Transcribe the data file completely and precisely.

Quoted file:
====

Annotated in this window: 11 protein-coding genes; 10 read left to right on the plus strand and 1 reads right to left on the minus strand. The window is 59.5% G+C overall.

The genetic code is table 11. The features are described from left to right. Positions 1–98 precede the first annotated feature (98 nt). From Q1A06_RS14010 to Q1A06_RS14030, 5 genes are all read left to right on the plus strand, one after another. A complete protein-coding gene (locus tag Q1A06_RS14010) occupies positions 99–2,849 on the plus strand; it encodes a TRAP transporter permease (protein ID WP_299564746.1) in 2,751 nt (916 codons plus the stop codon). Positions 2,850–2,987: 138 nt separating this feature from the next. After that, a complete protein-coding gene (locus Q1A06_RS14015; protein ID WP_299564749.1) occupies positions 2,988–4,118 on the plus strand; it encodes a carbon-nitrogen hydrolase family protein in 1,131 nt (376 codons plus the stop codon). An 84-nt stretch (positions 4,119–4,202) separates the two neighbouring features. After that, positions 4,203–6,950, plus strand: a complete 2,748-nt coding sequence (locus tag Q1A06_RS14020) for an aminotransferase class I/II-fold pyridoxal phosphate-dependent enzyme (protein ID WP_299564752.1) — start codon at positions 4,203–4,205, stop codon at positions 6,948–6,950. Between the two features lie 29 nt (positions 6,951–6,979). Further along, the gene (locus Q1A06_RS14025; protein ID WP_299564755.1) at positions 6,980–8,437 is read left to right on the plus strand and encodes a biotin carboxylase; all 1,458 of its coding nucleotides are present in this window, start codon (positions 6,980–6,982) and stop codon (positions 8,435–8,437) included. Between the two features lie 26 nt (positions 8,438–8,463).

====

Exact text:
Annotated in this window: 11 protein-coding genes; 10 read left to right on the plus strand and 1 reads right to left on the minus strand. The window is 59.5% G+C overall.

The genetic code is table 11. The features are described from left to right. Positions 1–98 precede the first annotated feature (98 nt). From Q1A06_RS14010 to Q1A06_RS14030, 5 genes are all read left to right on the plus strand, one after another. A complete protein-coding gene (locus tag Q1A06_RS14010) occupies positions 99–2,849 on the plus strand; it encodes a TRAP transporter permease (protein ID WP_299564746.1) in 2,751 nt (916 codons plus the stop codon). Positions 2,850–2,987: 138 nt separating this feature from the next. After that, a complete protein-coding gene (locus Q1A06_RS14015; protein ID WP_299564749.1) occupies positions 2,988–4,118 on the plus strand; it encodes a carbon-nitrogen hydrolase family protein in 1,131 nt (376 codons plus the stop codon). An 84-nt stretch (positions 4,119–4,202) separates the two neighbouring features. After that, positions 4,203–6,950, plus strand: a complete 2,748-nt coding sequence (locus tag Q1A06_RS14020) for an aminotransferase class I/II-fold pyridoxal phosphate-dependent enzyme (protein ID WP_299564752.1) — start codon at positions 4,203–4,205, stop codon at positions 6,948–6,950. Between the two features lie 29 nt (positions 6,951–6,979). Further along, the gene (locus Q1A06_RS14025; protein ID WP_299564755.1) at positions 6,980–8,437 is read left to right on the plus strand and encodes a biotin carboxylase; all 1,458 of its coding nucleotides are present in this window, start codon (positions 6,980–6,982) and stop codon (positions 8,435–8,437) included. Between the two features lie 26 nt (positions 8,438–8,463).